A good political record

A good political record

No this isn’t a post about the merits (or otherwise) of Owen Smith’s voting record. This is to acknowledge the achievement of Anohni in bringing us a relevant, uncompromising musical experience in her album Hopelessness.

As the title suggests, it’s not a record that offers much in the way of solutions. It’s more of a warning that needs heeding; that we can’t continue treating each other and our planet the way that we’re doing, without dire consequences.

The songs don’t pull any punches – the first three tracks deal with warfare (Drone Bomb Me), environmental catastrophe (4 Degrees), and state snooping (Watch Me), and they set the tone for a record, unflinching in its directness. Things are getting serious so why beat around the bush with analogies when you can tackle the issues head on?

Anohni, formely known as Antony Hegarty (of Antony and the Johnsons fame), cleverly delivers the songs through various personas such as a child victim of drone strikes in ‘Drone Bomb Me’, or the convicted felon on death row in ‘Execution’. The first person narratives are far more dramatically impactful than a bystander’s viewpoint would have been.

Perhaps ‘4 Degrees‘ offers us the most powerfully anthemic song on the album. The title alluding to the Celsius rise scientists have predicted the earth’s temperature will go up by due to climate change this century; a rise that would have catastrophic consequences for our very existence on planet earth. It’s a warning we, like the song’s dismissive protagonist who shrugs if off with “It’s only 4 degrees”, seem to be taking way too lightly.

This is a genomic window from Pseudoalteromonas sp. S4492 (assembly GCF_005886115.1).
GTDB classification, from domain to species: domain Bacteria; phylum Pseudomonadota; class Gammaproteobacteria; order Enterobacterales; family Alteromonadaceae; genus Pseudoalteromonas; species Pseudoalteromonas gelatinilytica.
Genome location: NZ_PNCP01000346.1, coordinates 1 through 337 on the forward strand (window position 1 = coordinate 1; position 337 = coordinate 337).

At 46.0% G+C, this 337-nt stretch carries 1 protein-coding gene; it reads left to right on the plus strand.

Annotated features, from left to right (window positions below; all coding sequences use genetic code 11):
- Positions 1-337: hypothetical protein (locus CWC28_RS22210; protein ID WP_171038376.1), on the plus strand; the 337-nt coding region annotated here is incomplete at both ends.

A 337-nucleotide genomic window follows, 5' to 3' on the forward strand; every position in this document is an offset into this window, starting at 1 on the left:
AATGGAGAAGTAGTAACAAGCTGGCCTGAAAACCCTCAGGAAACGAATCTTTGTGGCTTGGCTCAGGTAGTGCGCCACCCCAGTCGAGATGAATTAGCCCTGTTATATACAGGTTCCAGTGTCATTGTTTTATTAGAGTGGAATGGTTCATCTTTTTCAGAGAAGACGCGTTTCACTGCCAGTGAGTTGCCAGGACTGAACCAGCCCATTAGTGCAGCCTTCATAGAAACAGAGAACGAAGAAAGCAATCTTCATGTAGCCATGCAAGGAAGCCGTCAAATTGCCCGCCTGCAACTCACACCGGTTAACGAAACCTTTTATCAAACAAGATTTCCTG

The environmental theme is also played out well in ‘Why Did You Separate Me From the Earth’ which seems to lament the loss of what early ecologists referred to “everything being connected”, a mantra we’d do well to return to.

It may be difficult to listen to at times, but then the truth often can be. Presumably this was meant to be a challenging political record, and for that it scores a direct hit.



Government attempts to bury decision to close 86 courts